This is the second in what may become a regular feature on the site. We write about a game we played, maybe the narrative of the meta-game after one session, or how the game tied together over several plays and the story that came out of it. We’ll also talk about what kind of beer we think would match the game, either overall, or on this particular day.
Rex is a game of game of negotiation, betrayal, and warfare set in the same universe as the legendary Twilight Imperium. Unlike Twilight Imperium, this game is based on a single planet, Mecatol Rex, the capital of the Empire. The humans of the Federation of Sol have led an attack directly on the capital, and this game is the story of the struggle for Mecatol Rex. The game has six unique races with unique powers and abilities. Like most games from Fantasy Flight Games, it’s oozes theme with high quality components and impressive art. It’s a long one though: this epic game will take at least 3 hours to play.
Playing a game for the first time is an interesting experience. We’ve talked about this on the podcast, about how the first playthrough is never perfect, and sometimes it feels like the first game is just a learning experience for the group as a whole, a warm up for the full game which will follow in the weeks or months after. This is especially true of larger, “heavier” games.
Our first play through of Rex: Final Days of an Empire felt like this. I had read the full rulebook three times, listened to a “How to Play” podcast and thought myself prepared. The core of the game seemed simple enough, especially considering my fellow players are pretty experienced gamers. They did not disappoint, grasping the core mechanics quite quickly. Clever boys.
The core mechanics are quite simple: your armies move around the table, up to two spaces at a time. Their strength is equal to the number of guys in the army. Five areas have special icons, and controlling a number of them will win the game. So far, so run of the mill. But the abilities of the six unique races and how they interact is where the spice of the game comes in. As alliances were formed and broken, we could see the potential synergies between races.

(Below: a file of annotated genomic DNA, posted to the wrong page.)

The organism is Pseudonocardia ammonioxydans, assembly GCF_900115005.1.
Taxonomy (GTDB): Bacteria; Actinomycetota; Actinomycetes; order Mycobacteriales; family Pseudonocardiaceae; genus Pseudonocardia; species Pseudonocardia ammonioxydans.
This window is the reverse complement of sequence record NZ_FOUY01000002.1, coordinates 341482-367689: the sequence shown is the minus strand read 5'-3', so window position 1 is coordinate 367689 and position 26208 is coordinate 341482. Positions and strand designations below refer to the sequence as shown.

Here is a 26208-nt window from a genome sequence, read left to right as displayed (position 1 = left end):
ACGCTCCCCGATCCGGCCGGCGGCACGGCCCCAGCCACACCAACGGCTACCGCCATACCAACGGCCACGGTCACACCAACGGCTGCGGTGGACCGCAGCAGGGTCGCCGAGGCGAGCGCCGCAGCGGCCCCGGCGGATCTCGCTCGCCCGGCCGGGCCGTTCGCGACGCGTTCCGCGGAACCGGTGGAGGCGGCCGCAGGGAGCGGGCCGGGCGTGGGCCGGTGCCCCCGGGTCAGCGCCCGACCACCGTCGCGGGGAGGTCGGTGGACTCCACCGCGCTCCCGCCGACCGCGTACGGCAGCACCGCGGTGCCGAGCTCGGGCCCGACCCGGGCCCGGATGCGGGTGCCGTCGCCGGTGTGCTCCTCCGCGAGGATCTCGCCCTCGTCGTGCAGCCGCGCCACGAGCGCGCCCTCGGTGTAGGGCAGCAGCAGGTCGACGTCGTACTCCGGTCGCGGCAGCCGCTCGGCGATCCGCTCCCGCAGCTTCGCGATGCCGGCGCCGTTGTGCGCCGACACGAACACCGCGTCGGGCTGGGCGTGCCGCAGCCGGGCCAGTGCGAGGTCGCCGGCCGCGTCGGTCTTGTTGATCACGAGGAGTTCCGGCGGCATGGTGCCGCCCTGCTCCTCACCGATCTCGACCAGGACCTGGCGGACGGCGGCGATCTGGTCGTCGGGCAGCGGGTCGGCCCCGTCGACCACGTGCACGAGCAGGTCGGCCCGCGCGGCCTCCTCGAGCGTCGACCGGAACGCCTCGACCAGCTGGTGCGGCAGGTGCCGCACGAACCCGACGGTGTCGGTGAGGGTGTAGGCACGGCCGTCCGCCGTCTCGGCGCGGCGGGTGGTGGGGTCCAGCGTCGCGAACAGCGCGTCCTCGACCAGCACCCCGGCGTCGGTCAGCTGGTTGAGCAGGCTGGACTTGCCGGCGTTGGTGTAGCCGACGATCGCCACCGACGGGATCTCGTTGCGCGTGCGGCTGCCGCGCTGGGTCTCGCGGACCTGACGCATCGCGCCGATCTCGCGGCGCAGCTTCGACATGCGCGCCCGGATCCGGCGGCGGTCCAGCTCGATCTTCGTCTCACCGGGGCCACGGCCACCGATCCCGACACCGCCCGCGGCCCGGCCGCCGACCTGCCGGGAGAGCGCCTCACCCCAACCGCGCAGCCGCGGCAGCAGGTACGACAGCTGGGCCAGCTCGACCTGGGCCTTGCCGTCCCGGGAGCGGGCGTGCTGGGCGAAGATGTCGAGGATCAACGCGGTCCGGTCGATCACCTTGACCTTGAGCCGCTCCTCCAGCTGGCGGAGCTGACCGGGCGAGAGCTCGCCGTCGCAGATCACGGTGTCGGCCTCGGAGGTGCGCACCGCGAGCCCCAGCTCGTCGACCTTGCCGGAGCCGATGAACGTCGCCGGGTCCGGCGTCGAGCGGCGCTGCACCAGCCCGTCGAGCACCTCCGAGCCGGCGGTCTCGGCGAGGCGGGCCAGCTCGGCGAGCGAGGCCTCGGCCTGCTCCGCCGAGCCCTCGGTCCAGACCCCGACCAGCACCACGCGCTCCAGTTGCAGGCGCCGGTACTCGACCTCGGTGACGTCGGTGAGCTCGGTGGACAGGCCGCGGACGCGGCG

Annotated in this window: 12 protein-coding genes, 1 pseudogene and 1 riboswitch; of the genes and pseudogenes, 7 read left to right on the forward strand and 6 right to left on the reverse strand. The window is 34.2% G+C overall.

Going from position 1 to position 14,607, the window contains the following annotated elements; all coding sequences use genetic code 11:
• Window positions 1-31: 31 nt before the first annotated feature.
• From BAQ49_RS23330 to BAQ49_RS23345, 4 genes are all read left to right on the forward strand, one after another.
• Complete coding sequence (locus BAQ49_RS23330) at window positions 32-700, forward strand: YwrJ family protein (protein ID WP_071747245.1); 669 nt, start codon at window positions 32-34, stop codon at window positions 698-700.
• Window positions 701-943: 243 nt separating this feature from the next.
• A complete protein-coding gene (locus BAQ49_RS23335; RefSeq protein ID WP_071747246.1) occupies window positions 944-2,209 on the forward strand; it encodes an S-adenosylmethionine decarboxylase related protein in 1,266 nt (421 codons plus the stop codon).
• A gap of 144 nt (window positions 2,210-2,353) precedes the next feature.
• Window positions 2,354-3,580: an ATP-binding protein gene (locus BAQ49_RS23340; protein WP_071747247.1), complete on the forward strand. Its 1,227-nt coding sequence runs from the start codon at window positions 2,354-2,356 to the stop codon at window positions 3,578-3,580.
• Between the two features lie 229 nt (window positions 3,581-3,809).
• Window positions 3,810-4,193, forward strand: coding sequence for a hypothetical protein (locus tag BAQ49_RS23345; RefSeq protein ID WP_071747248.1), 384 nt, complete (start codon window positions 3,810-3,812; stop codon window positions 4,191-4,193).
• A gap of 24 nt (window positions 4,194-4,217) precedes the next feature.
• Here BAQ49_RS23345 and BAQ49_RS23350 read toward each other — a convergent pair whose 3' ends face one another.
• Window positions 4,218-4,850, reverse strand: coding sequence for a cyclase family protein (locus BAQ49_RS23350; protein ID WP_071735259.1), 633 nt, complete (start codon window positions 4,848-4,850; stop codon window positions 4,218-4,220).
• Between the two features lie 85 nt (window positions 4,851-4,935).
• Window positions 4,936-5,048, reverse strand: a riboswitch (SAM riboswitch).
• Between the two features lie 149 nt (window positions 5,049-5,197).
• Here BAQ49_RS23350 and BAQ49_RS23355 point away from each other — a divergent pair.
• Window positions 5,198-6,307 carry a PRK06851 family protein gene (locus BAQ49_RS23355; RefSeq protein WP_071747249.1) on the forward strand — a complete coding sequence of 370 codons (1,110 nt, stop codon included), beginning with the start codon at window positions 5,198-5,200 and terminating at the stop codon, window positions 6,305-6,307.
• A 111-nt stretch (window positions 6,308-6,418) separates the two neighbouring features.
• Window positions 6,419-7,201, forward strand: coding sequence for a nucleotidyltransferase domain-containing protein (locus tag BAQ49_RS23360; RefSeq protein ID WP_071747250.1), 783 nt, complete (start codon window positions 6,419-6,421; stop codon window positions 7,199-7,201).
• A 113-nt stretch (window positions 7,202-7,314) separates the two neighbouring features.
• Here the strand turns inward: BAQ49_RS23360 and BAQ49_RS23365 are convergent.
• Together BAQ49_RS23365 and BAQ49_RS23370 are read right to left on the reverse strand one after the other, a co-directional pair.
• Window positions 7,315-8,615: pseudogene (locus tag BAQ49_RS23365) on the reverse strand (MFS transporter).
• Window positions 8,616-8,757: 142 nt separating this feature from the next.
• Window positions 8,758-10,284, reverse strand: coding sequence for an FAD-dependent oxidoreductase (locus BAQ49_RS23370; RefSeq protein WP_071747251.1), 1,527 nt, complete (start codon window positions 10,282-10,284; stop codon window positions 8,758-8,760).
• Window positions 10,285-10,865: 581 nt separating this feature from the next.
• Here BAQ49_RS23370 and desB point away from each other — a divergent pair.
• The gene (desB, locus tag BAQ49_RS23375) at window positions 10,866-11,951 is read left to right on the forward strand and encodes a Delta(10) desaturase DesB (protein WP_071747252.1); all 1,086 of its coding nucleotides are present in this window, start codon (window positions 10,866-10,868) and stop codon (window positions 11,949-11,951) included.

I’ve mentioned this before but knowing the mechanics isn’t the same as knowing how to play. I think I was the first one to attack with an army of 10, and it was wildly successful. After that, most people were going around with large armies. But we didn’t appreciate the impact a traitor would have. So when the first traitor card was revealed and destroyed an army of 10 it was a huge shock. 66% of your whole fighting force gone in one move. With limited resources, it was nearly impossible for those troops to get back into the fight. It felt a bit like we were all drunken brawlers, throwing haymakers, hoping to knock out the opponent before we knocked ourselves out through our own lack of coordination.
The traitor cards were controversial. As the Letnev (think space dark elves with receding hairlines) I had 4 traitor cards, and I let them influence how I would play: I had two traitors for Sol (those humans, always so ready to betray), and two for Lazax (kind of looks like Odin from Final Fantasy VIII), so I wasn’t going to ally with them. Also, it helped me pick my battles, and let my numerically inferior force defeat a superior force. However, some people thought it made the game a bit swingy, and reduced the tactical depth of the game. But I think this would be mitigated by using smaller armies, which would also make it easier to get troops back onto the board.